By Joel Warner
By Michael Roberts
By Alan Prendergast
By Michael Roberts
By Michael Roberts
By Amber Taufen
By Patricia Calhoun
By William Breathes
Emmis, the Peak's new owner, is doing its best to distance itself from the Stern connection. The station even took what seems like a parting shot at either Stern or sharp-tongued former Peak overseer Bob Visotcky in a witty post-alteration promo. The spot blamed previous changes at the station on "a baaad man."
The press-release spin on the Peak suggests that it's returned to its original sound, but that's not quite right. In the beginning, the Peak mirrored the adult album alternative, or triple-A, format pioneered by KBCO, mixing new music and old. Now, however, the outlet is concentrating on acts like the Police, the Police and the Police (that's mainly what I've been hearing) to the exclusion of anything current at all. "Our research showed that a lot of stations here abandoned the '80s alternative music," Schwartz says. "And Denver's a unique market for that. A lot of that music was very popular and hot here, and there's still a tremendous appetite for it."
According to Schwartz, KBCO isn't the Peak's only potential prey; he expects to attract fans of the Fox, the Hawk, the Mix and Alice as well. Nonetheless, Clear Channel is using the same tactic against this Peak that managed to kill off the last one; it's tilting KTCL in a similar direction, so that the KBCO-KTCL tandem can beat up on the station again. Mike O'Connor, director of FM programming for Clear Channel-Denver (as well as one of the few radio executives to come right out and say something rather than putting it through a public-relations filter), is brief and to the point: "We're going to use our two stations to squeeze them out, just like we did before."
Admittedly, KTCL hasn't been turned upside down: The station is keeping about 70 percent of its playlist intact, so listeners will still be able to hear Limp Bizkit, Eve 6, Bush and the like. But O'Connor, who pointedly questions the wisdom of the Peak's modification ("I'm assuming Emmis paid $50 million for the station with the idea that they can make money, but I don't see how they can") says he'll substitute songs by the Cure, U2 and Depeche Mode -- all neo-Peak staples -- for salvos by System of a Down, Slipknot, Puya and other acts "that more properly belong on KBPI," Clear Channel's designated hard-rock source. In O'Connor's words, "KTCL gets used as a flanker station," meaning that it's important to Clear Channel mainly for the pain it can inflict on rivals. That should make you KTCL fans feel very special.
Infinity's Steve Keeney, for his part, is making far fewer waves. When Infinity bought its three Denver stations, gossipers guessed that the company would soon inaugurate an FM-talk outlet -- and Dana McClintock, vice president of communications for CBS, which owns Infinity, only fed these suspicions through comments he made in this space ("Clearing the Channels," March 9): "We have FM talk stations around the country, and they've been quite successful," he said. "And it's nice that we have a TV station in Denver, as well as an AFC team [the Denver Broncos] that our station has the rights to broadcast." Yet Keeney, a folksy veteran of Denver broadcasting who comes across like the anti-Visotcky, swears that an FM talker was never seriously considered. He's pleased with the Mix's rising ratings and says data he's seen demonstrates that KOOL-105's ratings aren't being seriously cannibalized by the R&B oldies supplied by Jammin'. "We think all three stations are very compatible and have real growth potential," he says. "So we're not going to change their formats."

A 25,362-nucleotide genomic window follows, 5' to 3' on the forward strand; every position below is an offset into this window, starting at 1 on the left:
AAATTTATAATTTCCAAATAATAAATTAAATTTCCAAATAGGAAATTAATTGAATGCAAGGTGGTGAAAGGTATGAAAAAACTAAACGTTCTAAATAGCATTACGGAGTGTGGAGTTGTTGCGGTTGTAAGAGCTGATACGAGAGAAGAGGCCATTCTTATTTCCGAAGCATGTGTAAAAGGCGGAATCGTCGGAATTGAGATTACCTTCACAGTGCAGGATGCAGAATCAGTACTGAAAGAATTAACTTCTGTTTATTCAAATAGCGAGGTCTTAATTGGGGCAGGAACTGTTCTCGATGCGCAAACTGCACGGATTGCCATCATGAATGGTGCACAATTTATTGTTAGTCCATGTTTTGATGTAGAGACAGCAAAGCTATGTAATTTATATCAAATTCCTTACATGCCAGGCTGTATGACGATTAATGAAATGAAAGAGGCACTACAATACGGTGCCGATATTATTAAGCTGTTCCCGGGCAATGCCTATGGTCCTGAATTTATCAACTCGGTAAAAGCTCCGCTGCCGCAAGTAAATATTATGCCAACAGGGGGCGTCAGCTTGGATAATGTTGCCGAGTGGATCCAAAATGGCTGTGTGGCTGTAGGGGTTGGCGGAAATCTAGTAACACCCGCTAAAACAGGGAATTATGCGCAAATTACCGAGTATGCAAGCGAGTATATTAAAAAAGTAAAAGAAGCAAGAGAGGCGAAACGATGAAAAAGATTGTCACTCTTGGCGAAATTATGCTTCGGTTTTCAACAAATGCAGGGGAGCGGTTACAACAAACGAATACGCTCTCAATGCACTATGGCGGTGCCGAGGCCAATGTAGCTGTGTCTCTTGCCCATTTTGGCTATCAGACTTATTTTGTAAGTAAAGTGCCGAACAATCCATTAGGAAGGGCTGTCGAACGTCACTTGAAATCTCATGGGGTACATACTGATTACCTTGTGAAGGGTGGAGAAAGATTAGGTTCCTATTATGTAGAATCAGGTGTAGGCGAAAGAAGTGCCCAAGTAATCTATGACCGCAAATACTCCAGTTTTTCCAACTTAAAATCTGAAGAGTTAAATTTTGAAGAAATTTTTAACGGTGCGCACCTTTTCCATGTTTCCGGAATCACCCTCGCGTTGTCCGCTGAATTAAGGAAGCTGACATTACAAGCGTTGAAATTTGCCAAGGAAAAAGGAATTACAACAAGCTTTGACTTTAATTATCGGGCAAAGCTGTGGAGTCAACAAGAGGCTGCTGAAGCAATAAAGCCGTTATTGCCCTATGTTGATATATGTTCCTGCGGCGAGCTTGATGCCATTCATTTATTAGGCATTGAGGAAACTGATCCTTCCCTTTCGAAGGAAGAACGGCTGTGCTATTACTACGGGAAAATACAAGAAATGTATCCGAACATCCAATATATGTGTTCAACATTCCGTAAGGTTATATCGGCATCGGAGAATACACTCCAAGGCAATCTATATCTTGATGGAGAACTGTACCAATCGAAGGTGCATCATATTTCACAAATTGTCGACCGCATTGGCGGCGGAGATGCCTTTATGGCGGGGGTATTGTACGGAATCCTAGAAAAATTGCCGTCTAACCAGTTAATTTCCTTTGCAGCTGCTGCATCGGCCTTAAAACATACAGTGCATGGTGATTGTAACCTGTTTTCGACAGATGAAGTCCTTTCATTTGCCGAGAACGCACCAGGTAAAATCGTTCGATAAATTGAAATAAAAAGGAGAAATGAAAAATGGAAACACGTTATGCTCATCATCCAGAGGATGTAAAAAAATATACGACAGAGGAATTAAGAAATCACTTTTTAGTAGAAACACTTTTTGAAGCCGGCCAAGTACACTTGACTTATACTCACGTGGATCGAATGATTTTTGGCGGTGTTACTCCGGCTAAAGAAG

Not yet, anyhow. "Could that happen down the road?" he asks rhetorically. "Well, sure. We could change all of them."
And that, girls and boys, is how the radio game is played.
The whimper you heard on September 8 came from the bare handful of folks opposing the joint operating agreement between the Denver Post and the Rocky Mountain News after the Justice Department advised Attorney General Janet Reno to okay the deal without ordering public hearings. Expect Reno to give her blessing in November, thereby allowing the Denver dailies to wed just after the first of the year.
Why wouldn't Reno recommend hearings anyway? Because there's no political price to pay if she doesn't. In numerous cities where JOAs have been proposed over the years, powerful protesters rose up in opposition, arguing that such agreements result in lost jobs, poor journalism and myriad other ills. But in Denver, the newspaper unions rolled over, elected officials shrugged, civic groups were all but mute, most advertisers ran scared, and the majority of the public reacted with yawns. This last response is an especially damning one: It suggests that, despite the papers' huge circulation numbers, average Joes and Janes value the Post and the News more for the grocery coupons they provide than for the stories they print.
A front-page headline in the September 10 Post declared "JOA's Progress Good News for Papers," and that's undeniably true -- but it's also potentially bad news for people who really care about the quality of their daily newspapers. Does the community's deafening silence on this topic mean that not many do?